Contrary to popular belief, the Great wall was never a single building project. Even in its conception, the wall was a patch of sorts, as Qin Shihuang Di, the first emperor, ordered the many northern border walls of the recently conquered states to be connected. Til this day, the decision mares his image in the collective memory of China, as stories survive of the supposed atrocities that resulted. Thousands were said to have died building the walls; however, given the rammed earth construction of the wall, throwing in the bodies of dead laborers would have been very counter productive. Sand, dirt, clay, and mud would have been mixed and tamped down alongside layered organic plant material, presumably for the same reason adobe bricks contain straw. The plant material reinforces the earth, much like re-bar in concrete.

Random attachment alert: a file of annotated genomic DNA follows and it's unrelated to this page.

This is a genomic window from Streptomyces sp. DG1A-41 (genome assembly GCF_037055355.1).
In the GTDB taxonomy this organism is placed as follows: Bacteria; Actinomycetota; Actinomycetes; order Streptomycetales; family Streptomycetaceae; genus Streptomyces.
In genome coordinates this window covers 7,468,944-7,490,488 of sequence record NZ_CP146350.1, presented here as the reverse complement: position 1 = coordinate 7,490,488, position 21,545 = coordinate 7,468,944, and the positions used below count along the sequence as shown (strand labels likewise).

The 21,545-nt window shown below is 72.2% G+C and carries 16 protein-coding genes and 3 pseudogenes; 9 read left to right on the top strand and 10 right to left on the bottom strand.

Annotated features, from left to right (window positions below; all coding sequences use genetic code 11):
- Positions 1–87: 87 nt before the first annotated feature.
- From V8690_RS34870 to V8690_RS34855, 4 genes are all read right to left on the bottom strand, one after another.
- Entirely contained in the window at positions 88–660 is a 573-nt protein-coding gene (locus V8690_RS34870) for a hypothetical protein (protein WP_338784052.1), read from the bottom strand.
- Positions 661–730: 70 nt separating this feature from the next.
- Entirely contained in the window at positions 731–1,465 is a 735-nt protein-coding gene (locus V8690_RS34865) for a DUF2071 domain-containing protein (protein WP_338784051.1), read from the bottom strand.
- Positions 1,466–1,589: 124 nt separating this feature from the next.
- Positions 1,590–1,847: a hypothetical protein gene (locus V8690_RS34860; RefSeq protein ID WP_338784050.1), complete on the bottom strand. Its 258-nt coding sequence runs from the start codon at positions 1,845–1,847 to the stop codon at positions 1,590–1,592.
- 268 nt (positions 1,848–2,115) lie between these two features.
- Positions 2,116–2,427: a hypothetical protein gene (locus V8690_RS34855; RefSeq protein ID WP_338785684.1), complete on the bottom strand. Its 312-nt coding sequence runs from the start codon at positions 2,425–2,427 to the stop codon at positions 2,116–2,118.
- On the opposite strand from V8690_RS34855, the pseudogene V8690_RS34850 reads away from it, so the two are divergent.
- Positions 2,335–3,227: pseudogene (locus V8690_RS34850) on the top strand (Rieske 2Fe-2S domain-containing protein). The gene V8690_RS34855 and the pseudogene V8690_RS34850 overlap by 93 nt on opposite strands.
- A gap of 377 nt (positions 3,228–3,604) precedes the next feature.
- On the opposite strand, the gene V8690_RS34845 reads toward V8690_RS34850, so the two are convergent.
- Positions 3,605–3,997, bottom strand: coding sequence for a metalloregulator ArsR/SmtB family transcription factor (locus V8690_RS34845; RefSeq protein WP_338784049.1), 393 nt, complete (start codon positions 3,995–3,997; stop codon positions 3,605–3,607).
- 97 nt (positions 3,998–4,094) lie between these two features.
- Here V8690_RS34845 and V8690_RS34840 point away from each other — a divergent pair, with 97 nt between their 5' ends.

The concept of the Great Wall was born.
The Great Wall and the Huns
It is often thrown around that the building of the Great Wall led to the fall of Rome. The story usually goes like this: The Chinese were sick and tired of the Huns, so they build the Great Wall which drove the Huns west towards Rome. While the Great Wall remained a defensive fortification during the Han dynasty, it was certainly not the direct cause for the fall of Rome. Indeed the Wall was constructed to defend China from the Xiongnu(匈奴), a powerful tribal confederacy of steppe nomads, but the Xiongnu remained a border threat even after the Great Wall was built, with the succeeding Han emperors even sending out envoys west in hopes of finding allies, in the process learning about its contemporaries, the Parthians, Bactrians, and Indians.